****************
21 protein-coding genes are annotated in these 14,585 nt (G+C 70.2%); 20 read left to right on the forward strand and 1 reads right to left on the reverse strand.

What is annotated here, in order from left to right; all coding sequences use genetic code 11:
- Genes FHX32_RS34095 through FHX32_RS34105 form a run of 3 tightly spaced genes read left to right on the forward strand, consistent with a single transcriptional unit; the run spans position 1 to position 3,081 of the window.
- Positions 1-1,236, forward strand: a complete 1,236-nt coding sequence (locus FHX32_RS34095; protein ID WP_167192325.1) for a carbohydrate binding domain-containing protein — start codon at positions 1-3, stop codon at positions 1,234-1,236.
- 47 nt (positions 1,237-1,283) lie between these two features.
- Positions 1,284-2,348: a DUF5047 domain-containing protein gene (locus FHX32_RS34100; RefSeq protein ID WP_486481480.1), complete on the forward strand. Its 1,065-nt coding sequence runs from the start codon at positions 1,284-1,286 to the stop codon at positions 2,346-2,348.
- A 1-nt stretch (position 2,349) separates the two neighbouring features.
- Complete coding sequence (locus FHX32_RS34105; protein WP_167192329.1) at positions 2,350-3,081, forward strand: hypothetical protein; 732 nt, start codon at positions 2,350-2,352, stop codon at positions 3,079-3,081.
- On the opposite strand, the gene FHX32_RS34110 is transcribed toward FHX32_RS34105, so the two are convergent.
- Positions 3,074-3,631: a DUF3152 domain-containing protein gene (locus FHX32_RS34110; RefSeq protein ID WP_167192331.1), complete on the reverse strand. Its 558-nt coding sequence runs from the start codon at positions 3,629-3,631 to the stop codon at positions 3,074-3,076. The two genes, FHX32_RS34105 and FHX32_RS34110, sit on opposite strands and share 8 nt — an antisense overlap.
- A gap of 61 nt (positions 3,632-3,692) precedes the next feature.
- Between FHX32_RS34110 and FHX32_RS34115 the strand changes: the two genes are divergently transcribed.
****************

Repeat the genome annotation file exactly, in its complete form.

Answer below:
21 protein-coding genes are annotated in these 14,585 nt (G+C 70.2%); 20 read left to right on the forward strand and 1 reads right to left on the reverse strand.

What is annotated here, in order from left to right; all coding sequences use genetic code 11:
- Genes FHX32_RS34095 through FHX32_RS34105 form a run of 3 tightly spaced genes read left to right on the forward strand, consistent with a single transcriptional unit; the run spans position 1 to position 3,081 of the window.
- Positions 1-1,236, forward strand: a complete 1,236-nt coding sequence (locus FHX32_RS34095; protein ID WP_167192325.1) for a carbohydrate binding domain-containing protein — start codon at positions 1-3, stop codon at positions 1,234-1,236.
- 47 nt (positions 1,237-1,283) lie between these two features.
- Positions 1,284-2,348: a DUF5047 domain-containing protein gene (locus FHX32_RS34100; RefSeq protein ID WP_486481480.1), complete on the forward strand. Its 1,065-nt coding sequence runs from the start codon at positions 1,284-1,286 to the stop codon at positions 2,346-2,348.
- A 1-nt stretch (position 2,349) separates the two neighbouring features.
- Complete coding sequence (locus FHX32_RS34105; protein WP_167192329.1) at positions 2,350-3,081, forward strand: hypothetical protein; 732 nt, start codon at positions 2,350-2,352, stop codon at positions 3,079-3,081.
- On the opposite strand, the gene FHX32_RS34110 is transcribed toward FHX32_RS34105, so the two are convergent.
- Positions 3,074-3,631: a DUF3152 domain-containing protein gene (locus FHX32_RS34110; RefSeq protein ID WP_167192331.1), complete on the reverse strand. Its 558-nt coding sequence runs from the start codon at positions 3,629-3,631 to the stop codon at positions 3,074-3,076. The two genes, FHX32_RS34105 and FHX32_RS34110, sit on opposite strands and share 8 nt — an antisense overlap.
- A gap of 61 nt (positions 3,632-3,692) precedes the next feature.
- Between FHX32_RS34110 and FHX32_RS34115 the strand changes: the two genes are divergently transcribed.